When Christ laid down His life for us, it was done freely of His own accord (John 10:10; John 10:17-18).

He goes on to say: “You are my friends if you do what I command. … You didn’t choose me. I chose you… This is my command: Love each other.” (John 15:14, 16a, 17 NLT emphasis mine)

Know this – true friendships are rare. I hope that you not only are a true friend to others, but have true friends in your life as well. Blessings to you.

“For even the Son of Man came not to be served but to serve others and to give his life as a ransom for many.” (Mark 10:45 NLT)

Covering Wrongs

Imagine that you are assigned to complete a significant project with a partner. The prize for the winning project is huge, and many others are talking about it. Everywhere you go, it seems that people are buzzing with excitement. You hear snatches of conversations of their ambitions – including the concerns about the deadline, the requirements for the project, and so on. The theme looks exciting, and you look forward to brainstorming and developing ideas with your partner.

However, starting on the very first day, you and your partner just do not get along. While everyone else have already gotten their ideas down and have made progress, your partner disagrees with you on virtually everything both of you should do.

You cannot seem to convince that person, even as you try to compromise your ideas, exploring other options. You feel like you are the only one doing your best, while your ideas seem to be dismissed as either being too ambitious for the limited time frame, or too costly or impossible to do.

As the deadline looms closer, neither of you are closer to even making the first step of your plans into reality.

In person, both of you try to work it out as sensible, rational individuals.

However, when that person is not around, you complain bitterly to your friends and family. How disagreeable, uncooperative, irrational that person is. That you wished you never were paired with a partner like that. Somehow, your ideas never seem to be taken into consideration, but only shot down.

Then one day, you overhear a conversation between your partner and someone else. To your shock, you hear the exact same things being said about you that you had ranted about that person to others. Me? Irrational? Unwilling to compromise? Difficult to work with?

But while you listen a bit longer to how that person is talking about you, you realize something. While your ideas have merit, the things your partner brought up – the cost, the amount of time to complete the tasks, the purpose…these things do have importance, too. That person also felt like they weren’t being listened to.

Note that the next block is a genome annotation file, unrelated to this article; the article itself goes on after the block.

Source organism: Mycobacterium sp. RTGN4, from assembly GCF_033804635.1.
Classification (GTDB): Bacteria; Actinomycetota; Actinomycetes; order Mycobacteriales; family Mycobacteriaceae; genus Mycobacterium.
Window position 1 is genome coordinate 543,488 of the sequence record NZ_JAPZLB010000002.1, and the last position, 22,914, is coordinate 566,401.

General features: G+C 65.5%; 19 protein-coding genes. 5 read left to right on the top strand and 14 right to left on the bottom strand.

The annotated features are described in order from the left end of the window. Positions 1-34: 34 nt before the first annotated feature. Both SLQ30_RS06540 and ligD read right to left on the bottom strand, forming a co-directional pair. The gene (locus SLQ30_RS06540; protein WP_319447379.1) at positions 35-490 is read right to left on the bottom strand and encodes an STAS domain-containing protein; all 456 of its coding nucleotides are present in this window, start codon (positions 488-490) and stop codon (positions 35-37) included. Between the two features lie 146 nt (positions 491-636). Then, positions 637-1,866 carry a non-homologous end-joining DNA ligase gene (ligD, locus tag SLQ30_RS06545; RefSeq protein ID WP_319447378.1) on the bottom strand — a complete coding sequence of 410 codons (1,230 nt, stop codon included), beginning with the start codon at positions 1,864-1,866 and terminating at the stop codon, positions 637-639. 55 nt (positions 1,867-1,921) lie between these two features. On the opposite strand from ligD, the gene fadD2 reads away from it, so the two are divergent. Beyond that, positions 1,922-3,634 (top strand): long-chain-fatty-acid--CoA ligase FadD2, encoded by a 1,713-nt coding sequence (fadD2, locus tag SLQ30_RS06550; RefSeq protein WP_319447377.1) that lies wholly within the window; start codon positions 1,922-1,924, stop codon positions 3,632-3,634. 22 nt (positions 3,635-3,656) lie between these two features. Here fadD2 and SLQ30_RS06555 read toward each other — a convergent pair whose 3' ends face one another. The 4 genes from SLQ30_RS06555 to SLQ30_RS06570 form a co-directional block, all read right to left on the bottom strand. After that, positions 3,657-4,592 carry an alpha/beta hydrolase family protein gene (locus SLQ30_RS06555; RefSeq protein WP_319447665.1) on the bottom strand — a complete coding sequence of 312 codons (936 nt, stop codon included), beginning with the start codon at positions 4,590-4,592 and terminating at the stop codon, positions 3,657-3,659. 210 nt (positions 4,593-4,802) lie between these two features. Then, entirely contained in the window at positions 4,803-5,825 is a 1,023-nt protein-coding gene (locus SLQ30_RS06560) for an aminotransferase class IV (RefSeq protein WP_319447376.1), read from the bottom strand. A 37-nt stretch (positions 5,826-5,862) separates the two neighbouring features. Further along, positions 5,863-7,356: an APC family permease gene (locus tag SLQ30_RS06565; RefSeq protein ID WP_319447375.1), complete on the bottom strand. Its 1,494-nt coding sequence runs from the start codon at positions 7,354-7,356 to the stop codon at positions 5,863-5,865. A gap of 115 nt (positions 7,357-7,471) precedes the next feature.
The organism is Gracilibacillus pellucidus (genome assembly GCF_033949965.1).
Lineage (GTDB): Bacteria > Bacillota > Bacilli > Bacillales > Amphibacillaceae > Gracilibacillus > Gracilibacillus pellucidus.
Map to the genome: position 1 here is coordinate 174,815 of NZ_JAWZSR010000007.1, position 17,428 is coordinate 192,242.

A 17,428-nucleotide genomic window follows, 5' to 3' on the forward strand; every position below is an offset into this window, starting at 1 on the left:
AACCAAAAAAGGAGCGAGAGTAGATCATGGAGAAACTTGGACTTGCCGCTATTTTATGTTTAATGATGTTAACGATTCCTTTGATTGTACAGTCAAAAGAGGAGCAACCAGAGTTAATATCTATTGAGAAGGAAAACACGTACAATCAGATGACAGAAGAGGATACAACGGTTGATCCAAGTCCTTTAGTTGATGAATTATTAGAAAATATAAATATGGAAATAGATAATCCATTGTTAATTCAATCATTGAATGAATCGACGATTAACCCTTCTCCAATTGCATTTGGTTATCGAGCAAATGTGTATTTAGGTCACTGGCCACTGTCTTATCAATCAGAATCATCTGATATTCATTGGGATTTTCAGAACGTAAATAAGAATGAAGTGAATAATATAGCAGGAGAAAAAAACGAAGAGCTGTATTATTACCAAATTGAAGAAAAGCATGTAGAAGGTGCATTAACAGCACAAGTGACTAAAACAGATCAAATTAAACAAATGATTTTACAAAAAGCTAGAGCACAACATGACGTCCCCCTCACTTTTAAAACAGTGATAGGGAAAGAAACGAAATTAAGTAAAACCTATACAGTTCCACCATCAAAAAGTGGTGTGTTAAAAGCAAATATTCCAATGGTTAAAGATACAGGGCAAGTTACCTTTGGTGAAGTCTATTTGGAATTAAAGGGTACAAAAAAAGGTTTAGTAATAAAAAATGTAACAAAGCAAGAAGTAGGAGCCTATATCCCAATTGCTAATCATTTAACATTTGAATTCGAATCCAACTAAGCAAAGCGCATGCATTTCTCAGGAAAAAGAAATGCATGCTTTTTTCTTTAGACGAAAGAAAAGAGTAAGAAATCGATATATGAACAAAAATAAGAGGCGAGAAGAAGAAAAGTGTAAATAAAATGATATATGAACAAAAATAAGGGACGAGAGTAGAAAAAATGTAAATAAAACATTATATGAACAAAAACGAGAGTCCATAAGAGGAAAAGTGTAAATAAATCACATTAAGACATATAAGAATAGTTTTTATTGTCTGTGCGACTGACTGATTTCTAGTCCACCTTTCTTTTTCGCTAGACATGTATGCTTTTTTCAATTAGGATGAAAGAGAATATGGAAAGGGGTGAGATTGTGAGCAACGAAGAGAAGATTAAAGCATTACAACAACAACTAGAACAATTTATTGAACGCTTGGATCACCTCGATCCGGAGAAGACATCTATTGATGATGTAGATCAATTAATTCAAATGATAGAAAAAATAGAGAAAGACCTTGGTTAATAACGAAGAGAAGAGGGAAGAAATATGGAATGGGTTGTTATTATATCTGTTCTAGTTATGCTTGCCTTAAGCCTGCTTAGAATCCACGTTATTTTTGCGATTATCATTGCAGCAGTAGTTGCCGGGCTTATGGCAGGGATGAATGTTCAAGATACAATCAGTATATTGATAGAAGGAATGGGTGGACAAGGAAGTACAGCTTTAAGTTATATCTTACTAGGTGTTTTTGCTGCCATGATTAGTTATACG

What would you do if you heard someone voice the same complaints as you did about them?

When our lives are disrupted because we just cannot seem to work in harmony with others, our first habit is to complain.

Whether it be in group project, our boss, a church member, family, relatives, friends…we don’t bless. We curse them. Yes, complaining is a form of cursing people.

This is why God hated it when Israelites complained – as a result of their complaining, they wandered in the desert for 40 years. They suffered and died for their constant complaining.

James warned: “Don’t grumble about each other, brothers and sisters, or you will be judged. For look—the Judge is standing at the door!” (James 5:9 NLT)

Instead of complaining, which is from the absence of love, we need to learn to bless and not curse. Yes, bless and not curse, no matter how justified we may feel about ourselves and others (Romans 12:14).

Remember that Christ also loves you.

And truth to be told, have you ever considered that God doesn’t always agree with us? Yet He never complains or bad mouths us behind our backs. Rather, He gave Christ to cover over our wrongs. And tells us directly when we need to get straight with Him and be humble.

When Christ covered our wrongs through His work on the cross and forgave us, we receive it.